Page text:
Where on the central coast are you?

Oskaar
11-07-2009, 08:13 PM
Thanks, Wildoates. I was amazed at how good the raw must was. Of course, I'm a peach fanatic and hence a little biased towards that flavor. LOL!

As a BTW......

Does anyone else get bees in their kitchen whenever they're boiling honey and water? I sure do. My wife has a "green thumb" and our back yard is overgrown with flowering plants and trees. Living here on the central coast of CA the whether almost always stays between 65F and 75F and so we keep our doors open during the day and those bees quickly abandon those plants to follow the scent of the honey. Today I had to open a window to release about five of them and then had to free one from a spider's web. The spider looked pretty pissed that I had set his prey free. LOL!!!

Jess,

You've just touched on something very important here that should be mentioned. I'm a firm believer in tasting the must before I inoculate it. If the must tastes thin, watery, or doesn't have the type of starting flavor you're looking for, keep adjusting until it does. That way you know you had a good tasting must and you'll have a good tasting mead.

Hope that helps,

Oskaar

Jess
11-08-2009, 12:54 AM
Oskaar.....

The raw must tasted PHENOMENAL and so I am aniticipating (fingers crossed) a great final product.

Wildoates......

I live in Seaside, CA on Monterey Bay. In fact, Monterey is our "sister city".

Medsen........

I knew that posting that I boiled the honey would get at least one response against boiling the honey. LOL!! I think I just boil out of habit and for psychological sterility reasons. I'm so used to boiling beer wort and also so afraid of bacterial infections that I just automatically bring every wort or must to a boil. Of course, I only boil the mead must for about ten minutes as opposed to the one hour boil for beer wort. I'll try and break myself of this habit.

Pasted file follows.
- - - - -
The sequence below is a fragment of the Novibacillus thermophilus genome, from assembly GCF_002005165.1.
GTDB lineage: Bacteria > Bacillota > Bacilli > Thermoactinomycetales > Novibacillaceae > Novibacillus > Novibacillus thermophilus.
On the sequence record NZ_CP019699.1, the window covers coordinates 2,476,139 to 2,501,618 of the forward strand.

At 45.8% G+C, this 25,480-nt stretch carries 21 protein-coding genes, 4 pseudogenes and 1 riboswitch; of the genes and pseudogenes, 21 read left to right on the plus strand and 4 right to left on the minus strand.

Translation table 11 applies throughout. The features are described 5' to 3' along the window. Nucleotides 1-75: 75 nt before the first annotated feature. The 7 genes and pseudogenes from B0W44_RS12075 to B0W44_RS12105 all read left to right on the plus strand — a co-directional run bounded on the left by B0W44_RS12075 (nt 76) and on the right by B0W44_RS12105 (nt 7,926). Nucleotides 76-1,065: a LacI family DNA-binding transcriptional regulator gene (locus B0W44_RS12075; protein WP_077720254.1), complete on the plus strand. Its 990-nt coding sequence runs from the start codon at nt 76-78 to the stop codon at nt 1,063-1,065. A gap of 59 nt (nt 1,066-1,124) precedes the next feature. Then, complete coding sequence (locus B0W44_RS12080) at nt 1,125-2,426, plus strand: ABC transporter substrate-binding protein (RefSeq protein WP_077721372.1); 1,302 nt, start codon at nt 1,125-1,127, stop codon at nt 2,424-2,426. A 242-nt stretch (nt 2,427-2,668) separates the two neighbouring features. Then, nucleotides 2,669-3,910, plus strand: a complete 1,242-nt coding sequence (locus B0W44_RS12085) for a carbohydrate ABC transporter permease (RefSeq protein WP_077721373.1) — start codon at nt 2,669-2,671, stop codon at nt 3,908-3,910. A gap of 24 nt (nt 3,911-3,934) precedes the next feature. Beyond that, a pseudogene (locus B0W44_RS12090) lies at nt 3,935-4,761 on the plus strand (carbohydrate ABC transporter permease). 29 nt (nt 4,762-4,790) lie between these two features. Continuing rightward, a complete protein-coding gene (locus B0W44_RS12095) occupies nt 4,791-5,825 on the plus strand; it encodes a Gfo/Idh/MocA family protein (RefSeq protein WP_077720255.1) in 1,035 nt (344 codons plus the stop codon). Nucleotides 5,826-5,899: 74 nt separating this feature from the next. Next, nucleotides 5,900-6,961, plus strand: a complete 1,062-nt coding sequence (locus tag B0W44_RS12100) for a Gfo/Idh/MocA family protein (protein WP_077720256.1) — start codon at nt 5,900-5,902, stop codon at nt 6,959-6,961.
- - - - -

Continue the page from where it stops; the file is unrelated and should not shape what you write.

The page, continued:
wildoates
11-08-2009, 01:10 AM
Oskaar.....

The raw must tasted PHENOMENAL and so I am aniticipating (fingers crossed) a great final product.

Wildoates......

I live in Seaside, CA on Monterey Bay. In fact, Monterey is our "sister city".

My daughter lives in Salinas. I know exactly where you are. :)

As I said before, I don't boil--it seems such a shame to boil something as lovely as honey and it isn't necessary if you use good sanitization procedures to prevent infection. Beer is completely different--you have to boil that even totally disregarding the sanitization issue. And being lazy, it's a whooooole lot easier to not boil. Boiling is a pain, it's hot, you have to watch it, you have gallons of sticky hot must to deal with, and it takes a lot of energy. You have to do that with beer, but why do it if you don't have to?!

So far I have had no problem with infection, and I'm only semi-anal about sanitation. ;D

I haven't tried any of those canned fruit purees yet. It's on my list of things to do.

/better live a very long time

wildaho
11-08-2009, 05:37 AM
Here's a weird fact: Beer doesn't need to be boiled either. We only do it for two reasons:

1.) Isomersation of the alpha acids in the hops. Hops have to be boiled for that conversion from alpha acids to bitterness. Otherwise, hops contribute mostly a "grassy", chlorophyll like flavor that doesn't do much for the beer.

2.) Protein conversion in the malts. A full roiling boil is the only way to get those solids to drop out in both the hot break and the cold break.

Okay, one more reason: unboiled wort is the perfect breeding ground for lactobacillus. Every batch I've ever done wherein I've left the runnings from the mash for more than a couple of hours, I've ended up with sour. Not a bad thing in itself but not what I've been going for at the time...